Maybe the most frightening moment in Richard Chizmar’s 25th-anniversary anthology, TURN DOWN THE LIGHTS, comes in the celebrated editor’s account of producing the first issue of his famed horror magazine, CEMETERY DANCE:
“I can also remember [illustrator] Bill [Caughron] and I hitting the PRINT button in the University of Maryland computer lab and running out of the room. You see, there was a very large sign posted above the printer that clearly stated: do not print more than 10 pages at a time. Laser printers were fairly slow back in those days, so suffice to say we were not very popular with the other students when we returned an hour later …”
A small shudder ran up my spine as flashes of ye olden days of printing technology recalled old trauma. (A brief sound-memory of dot-matrix printers made me gibber in a dark corner of my office for half an hour.)
It would be hard to overestimate the impact of CEMETERY DANCE on the horror scene, and it’s just as difficult to underestimate the chutzpah and practical sweat-and-shoe-leather needed not just to publish a ‘zine, but to publish the horror ‘zine. Chizmar’s recollections provide a charming, casual snapshot of the magazine’s inception — very “let’s put on a show, my dad’s got a barn” in nature — and it is as casually unassuming (and compelling) as the magazine has been. Slow-mo printing, young artists not knowing any better than to think they could make something professional out of their dorm rooms, a DIY vibe that will often leads to projects of immense heart and little value … and then a table of contents that includes genre heavyweights presenting fresh work.
TURN DOWN THE LIGHTS is — like the quality work Chizmar has championed and produced for 25 years now — a knockout anthology without pretense. It’s just damn good horror, done by experts. The lineup includes a who’s-who of the ’80s heavyweights Chizmar talked into publishing with him (Stephen King, Peter Straub, Clive Barker — as well as mass-market paperback phenoms like Jack Ketchum, Ed Gorman and Bentley Little). And the collection can feel like an archaeological find, as if Chizmar had squirreled away some stand-out work by each author until this big reveal after a quarter-century.
King’s “Summer Thunder” is a small story of the end of humanity, full of lived-in details about warm (unrefrigerated) beer and bodies breaking down (rather than blockbuster apoca-spectacle). The collection segues from King’s humanism to unabashed gory monster showdowns (by Ketchum and Ronald Kelly), genre-twisting pleasures by Barker and Norman Partridge, and less-classifiable wonders by Little and Steve Rasnic Tem. Each piece seems to reveal something wholly specific and yet still surprising about its author; the strongest marker of Chizmar’s skills as an editor is implicit in his ability to tease out the essence of — and best performances by — writers whose familiarity might in less capable hands breed contempt or a casual indifference. Instead, you feel like you’re reading them for the first time, again.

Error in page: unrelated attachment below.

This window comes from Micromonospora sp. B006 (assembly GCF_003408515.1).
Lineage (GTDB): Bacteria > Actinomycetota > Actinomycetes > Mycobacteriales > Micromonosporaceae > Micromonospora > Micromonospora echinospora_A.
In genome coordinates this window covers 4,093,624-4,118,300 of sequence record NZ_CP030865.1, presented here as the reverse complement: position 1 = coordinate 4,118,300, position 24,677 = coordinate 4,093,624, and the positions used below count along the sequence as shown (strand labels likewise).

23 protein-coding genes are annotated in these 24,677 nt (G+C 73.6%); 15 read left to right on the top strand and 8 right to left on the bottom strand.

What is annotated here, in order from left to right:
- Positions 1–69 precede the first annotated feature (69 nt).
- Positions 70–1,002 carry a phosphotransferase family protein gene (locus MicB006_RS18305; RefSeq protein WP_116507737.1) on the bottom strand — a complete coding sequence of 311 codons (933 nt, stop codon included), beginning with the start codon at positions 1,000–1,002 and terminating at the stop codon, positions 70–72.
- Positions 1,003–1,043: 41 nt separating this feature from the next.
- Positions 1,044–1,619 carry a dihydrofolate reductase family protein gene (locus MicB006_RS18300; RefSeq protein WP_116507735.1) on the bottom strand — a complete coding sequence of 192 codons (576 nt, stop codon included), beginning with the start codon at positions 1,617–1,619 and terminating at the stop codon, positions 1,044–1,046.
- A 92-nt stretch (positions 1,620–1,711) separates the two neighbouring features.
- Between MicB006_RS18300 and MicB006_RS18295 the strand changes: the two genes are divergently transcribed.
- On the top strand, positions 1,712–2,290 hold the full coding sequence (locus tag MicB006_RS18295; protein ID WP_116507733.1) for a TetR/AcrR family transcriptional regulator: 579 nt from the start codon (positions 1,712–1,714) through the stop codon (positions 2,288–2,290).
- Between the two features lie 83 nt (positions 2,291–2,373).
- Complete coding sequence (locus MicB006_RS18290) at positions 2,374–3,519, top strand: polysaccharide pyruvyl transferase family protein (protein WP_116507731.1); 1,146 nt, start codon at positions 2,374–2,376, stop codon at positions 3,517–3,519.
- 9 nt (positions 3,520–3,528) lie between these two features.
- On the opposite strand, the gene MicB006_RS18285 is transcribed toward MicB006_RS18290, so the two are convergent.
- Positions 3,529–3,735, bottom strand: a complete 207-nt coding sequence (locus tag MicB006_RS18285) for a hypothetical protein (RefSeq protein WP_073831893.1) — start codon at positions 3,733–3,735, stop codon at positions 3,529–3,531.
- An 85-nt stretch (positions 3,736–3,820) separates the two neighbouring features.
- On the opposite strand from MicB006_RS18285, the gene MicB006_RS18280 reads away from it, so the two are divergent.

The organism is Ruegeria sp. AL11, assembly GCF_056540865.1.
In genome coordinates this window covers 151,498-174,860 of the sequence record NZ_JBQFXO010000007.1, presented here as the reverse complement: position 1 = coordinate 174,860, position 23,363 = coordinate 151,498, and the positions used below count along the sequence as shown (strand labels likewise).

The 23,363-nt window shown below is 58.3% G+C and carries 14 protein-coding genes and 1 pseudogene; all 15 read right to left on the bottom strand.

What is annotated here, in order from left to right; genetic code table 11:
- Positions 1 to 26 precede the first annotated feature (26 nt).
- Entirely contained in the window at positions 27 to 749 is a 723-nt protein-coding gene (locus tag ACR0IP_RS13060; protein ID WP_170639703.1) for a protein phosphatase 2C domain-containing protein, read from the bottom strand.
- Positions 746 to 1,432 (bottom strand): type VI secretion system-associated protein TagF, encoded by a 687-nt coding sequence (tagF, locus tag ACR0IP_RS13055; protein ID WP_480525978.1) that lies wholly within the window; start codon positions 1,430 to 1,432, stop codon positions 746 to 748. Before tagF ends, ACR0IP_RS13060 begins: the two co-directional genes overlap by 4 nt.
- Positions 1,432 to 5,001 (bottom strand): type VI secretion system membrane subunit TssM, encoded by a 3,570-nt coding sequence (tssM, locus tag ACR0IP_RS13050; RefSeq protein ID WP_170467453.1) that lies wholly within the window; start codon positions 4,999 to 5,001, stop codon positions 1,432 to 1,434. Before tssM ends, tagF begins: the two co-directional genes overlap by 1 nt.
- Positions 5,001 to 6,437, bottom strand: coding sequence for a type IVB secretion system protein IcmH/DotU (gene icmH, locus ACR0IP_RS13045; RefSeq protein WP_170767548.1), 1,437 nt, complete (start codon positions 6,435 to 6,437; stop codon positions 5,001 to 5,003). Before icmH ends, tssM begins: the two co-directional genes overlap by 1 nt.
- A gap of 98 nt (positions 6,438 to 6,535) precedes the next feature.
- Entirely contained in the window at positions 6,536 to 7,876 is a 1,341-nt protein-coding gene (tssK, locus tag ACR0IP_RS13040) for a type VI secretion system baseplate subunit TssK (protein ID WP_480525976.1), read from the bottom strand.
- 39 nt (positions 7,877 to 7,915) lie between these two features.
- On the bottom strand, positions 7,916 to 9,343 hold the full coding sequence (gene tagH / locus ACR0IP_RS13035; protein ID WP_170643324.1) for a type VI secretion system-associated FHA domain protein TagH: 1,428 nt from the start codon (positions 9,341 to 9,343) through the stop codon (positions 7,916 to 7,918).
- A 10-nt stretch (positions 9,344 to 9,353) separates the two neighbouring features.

The best example — and a stand-out from a strong collection — is Straub’s sui generis “The Collected Stories of Freddie Prothero, Introduction by Torless Magnussen, Ph.D.” Reading this was like tossing back a distilled shot of Straub’s whole oeuvre: a quasi-academic opening argues the merits of a child “prodigy” who allegedly produced the greatest horror ever written in America. The opening paragraph notes the boy’s death, and carefully catalogues his outfit (“a green-and-blue plaid shirt from Sam’s; … Jockey briefs, once white, now stained lemon yellow across the Y-front”). Narrator Magnussen prattles on with brief quotes from the stories and casual sketches of the works’ import, as if merely tracing the outline of some subject all of us readers already know. And the story closes with the works themselves — semi-grammatical, baroquely childish. It sets up a weird detachment, relies upon an off-putting flat language and oddly specific yet vague detailing, moves to a “reveal” that is confusing and eccentric and ambiguous and … unnerving in a way that’s hard to pin down.
TURN DOWN THE LIGHTS is the best original horror anthology of the year. —Mike Reynolds